Sunday, December 28, 2008
The bad news: I found new bugs in the playback module! :D
When the AVController is paused, I haven't yet implemented a way to signal the main thread that it's paused. See, we have to check not one thread, but four. So that means we can't use a single flag, but four.
The problem is, we need to detect different conditions:
If the thread is invalid,
if the thread is valid but paused,
if the thread is running,
if the thread has stopped.
And this for each thread. But we need to check if the threads haven't aborted abruptly.
At least we're closer to getting this to work.
Update (28/Dec/2008, 11:41PM):
The play/pause bug has been fixed now :). No more deadlocks! Now we're going to test the Demo (the blue colored figurines in the screenshots) using AVController. But that'll be for another day, I need to go to sleep, it's very late already.
Saturday, December 27, 2008
Whenever I press "play/stop", the AVPlayer instance receives a play or a stop event (a Saya event, not a wxWidgets event - this is what makes it important, because it makes our core classes still toolkit independent). Same goes when I press "fast forward", "fast rewind" buttons, etc.
I'd post a screenshot, but a screenshot of a messagebox is pretty boring.
In any case, now I have the tools to start testing the playback framework I've been working so hard during these 4 months.
I'm so excited! I feel just like Dr. Frankenstein waiting for the thunder to bring my creature to life, mwahahahahah!
Friday, December 26, 2008
I also read two very interesting articles:
Top C++ Aha! moments"
Top C++ non-book publications
Thursday, December 25, 2008
That said, I'd like to complain about wxSlider. The wxWidgets code for the slider widget has this annoying behavior: If you click on anywhere in the slider, the slider reacts as if a pageup/pagedown had been pressed. I absolutely hate that. Sometimes I want to repeat or advance a DVD scene in VLC player, to have the player skip around 20 minutes or so because I didn't grab the slider control correctly. ARGH!
This can be solved by making the page size to 1/50 of the total slider length. It's still not perfect, but that's the only workaround. But I'm definitely considering writing my own slider control. Now, where was that native widgets implementation I saw the other day on the web?
Tuesday, December 23, 2008
The good news is that a lot of work has been done on Saya. Especially the last 2 days, because I got sick and had to stay at home, so that gave me a lot of free time :P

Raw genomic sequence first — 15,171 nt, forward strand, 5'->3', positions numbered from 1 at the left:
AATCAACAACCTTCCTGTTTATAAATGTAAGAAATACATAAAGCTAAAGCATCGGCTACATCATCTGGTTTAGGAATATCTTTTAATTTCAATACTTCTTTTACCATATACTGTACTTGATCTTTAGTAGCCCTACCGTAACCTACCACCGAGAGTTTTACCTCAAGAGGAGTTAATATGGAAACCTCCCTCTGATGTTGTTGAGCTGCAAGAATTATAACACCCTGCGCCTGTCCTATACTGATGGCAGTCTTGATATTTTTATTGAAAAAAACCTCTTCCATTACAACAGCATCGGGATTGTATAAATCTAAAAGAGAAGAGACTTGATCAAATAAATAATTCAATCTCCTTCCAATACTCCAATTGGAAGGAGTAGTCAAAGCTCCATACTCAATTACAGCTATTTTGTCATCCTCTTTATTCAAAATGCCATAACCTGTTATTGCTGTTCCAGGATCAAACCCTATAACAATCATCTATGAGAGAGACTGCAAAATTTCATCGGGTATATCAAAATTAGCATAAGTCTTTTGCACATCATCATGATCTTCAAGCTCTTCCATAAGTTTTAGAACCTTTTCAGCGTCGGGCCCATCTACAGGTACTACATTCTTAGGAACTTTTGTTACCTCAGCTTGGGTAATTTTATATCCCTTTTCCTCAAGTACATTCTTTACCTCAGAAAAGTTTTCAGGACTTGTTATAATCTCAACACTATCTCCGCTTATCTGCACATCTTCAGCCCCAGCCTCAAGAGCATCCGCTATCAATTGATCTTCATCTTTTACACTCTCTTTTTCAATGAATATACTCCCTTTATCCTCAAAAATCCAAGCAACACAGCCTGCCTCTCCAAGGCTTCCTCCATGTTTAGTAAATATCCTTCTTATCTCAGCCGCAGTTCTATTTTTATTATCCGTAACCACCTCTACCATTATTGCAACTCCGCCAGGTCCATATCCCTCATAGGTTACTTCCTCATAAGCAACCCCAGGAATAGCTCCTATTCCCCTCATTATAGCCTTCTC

Here are some advancements that have been made:
- Since I was asked to code Saya in QT4 (as opposed to wxWidgets), I've been working really hard on getting rid of wxWidgets dependencies. So that means I had to make a lot of wrappers, substitute classes, etc. These include but are not limited to:
- A completely new, template-based, event handling system. Saya classes can now emit and receive their own events! Unfortunately there was no way to get around glib's (gtk) main_loop - but since even Qt made a wrapper around it, it's better to use what works. So I had to make a new wxWidgets event type to signal wxWidgets that a new Saya event has been queued. So far the only time I use an event is to signal the Main Frame that the currently-active project has changed.
- A completely new syApp class: Saya is becoming more like a cross-platform toolkit (with more and more files in the core/ path) and less like an application, but that doesn't worry me. The point is that I managed to invoke the wxWidgets UI with a function from the plain old main() function. This also means that we could turn Saya into a non-graphical tool.
- With the new syApp class (and its subclass wxSayaApp using wxWidgets), I no longer need the sayaEventHandler class, and I no longer need the main window to have its own functions for opening dialog boxes. All dialogs from now on are invoked by syApp. I even added a syFileSelector function. This also helped me remove some wxWidgets-specific includes.
- The new syString class (a class encapsulating a const char*) does everything we need from wxString, including efficient concatenation, conversion from various numeric types, printf-like formatting, etc. And because I added some conditional includes, you can convert from/to wxString without having to call a function (the only exception is when a wxWidgets function needs a const wxChar*, you need to do the casting specifically: wxString(mystring).